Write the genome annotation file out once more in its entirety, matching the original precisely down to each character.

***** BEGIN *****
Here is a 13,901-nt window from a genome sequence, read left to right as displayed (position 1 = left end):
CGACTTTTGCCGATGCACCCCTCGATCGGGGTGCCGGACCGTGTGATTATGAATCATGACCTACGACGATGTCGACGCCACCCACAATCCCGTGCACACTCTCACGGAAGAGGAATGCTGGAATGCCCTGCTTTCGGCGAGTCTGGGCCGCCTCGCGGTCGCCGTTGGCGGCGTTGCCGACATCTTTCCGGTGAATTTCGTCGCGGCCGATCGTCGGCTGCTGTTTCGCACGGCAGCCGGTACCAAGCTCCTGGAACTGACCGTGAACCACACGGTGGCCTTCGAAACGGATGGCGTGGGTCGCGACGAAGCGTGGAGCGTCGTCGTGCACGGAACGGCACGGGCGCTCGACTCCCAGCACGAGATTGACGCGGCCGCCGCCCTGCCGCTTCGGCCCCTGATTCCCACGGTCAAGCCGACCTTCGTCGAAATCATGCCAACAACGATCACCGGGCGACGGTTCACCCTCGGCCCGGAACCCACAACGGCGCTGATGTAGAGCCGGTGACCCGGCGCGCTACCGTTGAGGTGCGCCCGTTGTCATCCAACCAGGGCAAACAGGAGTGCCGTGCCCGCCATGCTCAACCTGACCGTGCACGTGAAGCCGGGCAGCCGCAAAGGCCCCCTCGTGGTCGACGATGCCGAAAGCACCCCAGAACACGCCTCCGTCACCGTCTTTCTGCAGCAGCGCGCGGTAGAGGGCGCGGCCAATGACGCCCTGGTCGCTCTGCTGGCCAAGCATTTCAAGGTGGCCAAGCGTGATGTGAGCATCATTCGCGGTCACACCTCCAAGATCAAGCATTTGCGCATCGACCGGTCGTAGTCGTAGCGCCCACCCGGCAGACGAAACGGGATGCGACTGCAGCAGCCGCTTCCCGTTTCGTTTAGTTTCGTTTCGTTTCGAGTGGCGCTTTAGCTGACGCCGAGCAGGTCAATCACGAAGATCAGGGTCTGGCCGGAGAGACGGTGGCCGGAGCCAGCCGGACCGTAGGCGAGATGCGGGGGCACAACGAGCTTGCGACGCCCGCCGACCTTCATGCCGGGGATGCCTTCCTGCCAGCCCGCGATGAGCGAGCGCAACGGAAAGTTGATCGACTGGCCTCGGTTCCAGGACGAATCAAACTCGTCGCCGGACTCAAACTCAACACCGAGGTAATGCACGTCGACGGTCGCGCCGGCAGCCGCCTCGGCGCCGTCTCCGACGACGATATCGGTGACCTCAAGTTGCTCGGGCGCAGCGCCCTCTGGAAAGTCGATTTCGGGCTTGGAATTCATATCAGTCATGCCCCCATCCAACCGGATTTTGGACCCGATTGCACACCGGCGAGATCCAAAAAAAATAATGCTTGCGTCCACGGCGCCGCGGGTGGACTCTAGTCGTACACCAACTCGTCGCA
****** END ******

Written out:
Here is a 13,901-nt window from a genome sequence, read left to right as displayed (position 1 = left end):
CGACTTTTGCCGATGCACCCCTCGATCGGGGTGCCGGACCGTGTGATTATGAATCATGACCTACGACGATGTCGACGCCACCCACAATCCCGTGCACACTCTCACGGAAGAGGAATGCTGGAATGCCCTGCTTTCGGCGAGTCTGGGCCGCCTCGCGGTCGCCGTTGGCGGCGTTGCCGACATCTTTCCGGTGAATTTCGTCGCGGCCGATCGTCGGCTGCTGTTTCGCACGGCAGCCGGTACCAAGCTCCTGGAACTGACCGTGAACCACACGGTGGCCTTCGAAACGGATGGCGTGGGTCGCGACGAAGCGTGGAGCGTCGTCGTGCACGGAACGGCACGGGCGCTCGACTCCCAGCACGAGATTGACGCGGCCGCCGCCCTGCCGCTTCGGCCCCTGATTCCCACGGTCAAGCCGACCTTCGTCGAAATCATGCCAACAACGATCACCGGGCGACGGTTCACCCTCGGCCCGGAACCCACAACGGCGCTGATGTAGAGCCGGTGACCCGGCGCGCTACCGTTGAGGTGCGCCCGTTGTCATCCAACCAGGGCAAACAGGAGTGCCGTGCCCGCCATGCTCAACCTGACCGTGCACGTGAAGCCGGGCAGCCGCAAAGGCCCCCTCGTGGTCGACGATGCCGAAAGCACCCCAGAACACGCCTCCGTCACCGTCTTTCTGCAGCAGCGCGCGGTAGAGGGCGCGGCCAATGACGCCCTGGTCGCTCTGCTGGCCAAGCATTTCAAGGTGGCCAAGCGTGATGTGAGCATCATTCGCGGTCACACCTCCAAGATCAAGCATTTGCGCATCGACCGGTCGTAGTCGTAGCGCCCACCCGGCAGACGAAACGGGATGCGACTGCAGCAGCCGCTTCCCGTTTCGTTTAGTTTCGTTTCGTTTCGAGTGGCGCTTTAGCTGACGCCGAGCAGGTCAATCACGAAGATCAGGGTCTGGCCGGAGAGACGGTGGCCGGAGCCAGCCGGACCGTAGGCGAGATGCGGGGGCACAACGAGCTTGCGACGCCCGCCGACCTTCATGCCGGGGATGCCTTCCTGCCAGCCCGCGATGAGCGAGCGCAACGGAAAGTTGATCGACTGGCCTCGGTTCCAGGACGAATCAAACTCGTCGCCGGACTCAAACTCAACACCGAGGTAATGCACGTCGACGGTCGCGCCGGCAGCCGCCTCGGCGCCGTCTCCGACGACGATATCGGTGACCTCAAGTTGCTCGGGCGCAGCGCCCTCTGGAAAGTCGATTTCGGGCTTGGAATTCATATCAGTCATGCCCCCATCCAACCGGATTTTGGACCCGATTGCACACCGGCGAGATCCAAAAAAAATAATGCTTGCGTCCACGGCGCCGCGGGTGGACTCTAGTCGTACACCAACTCGTCGCA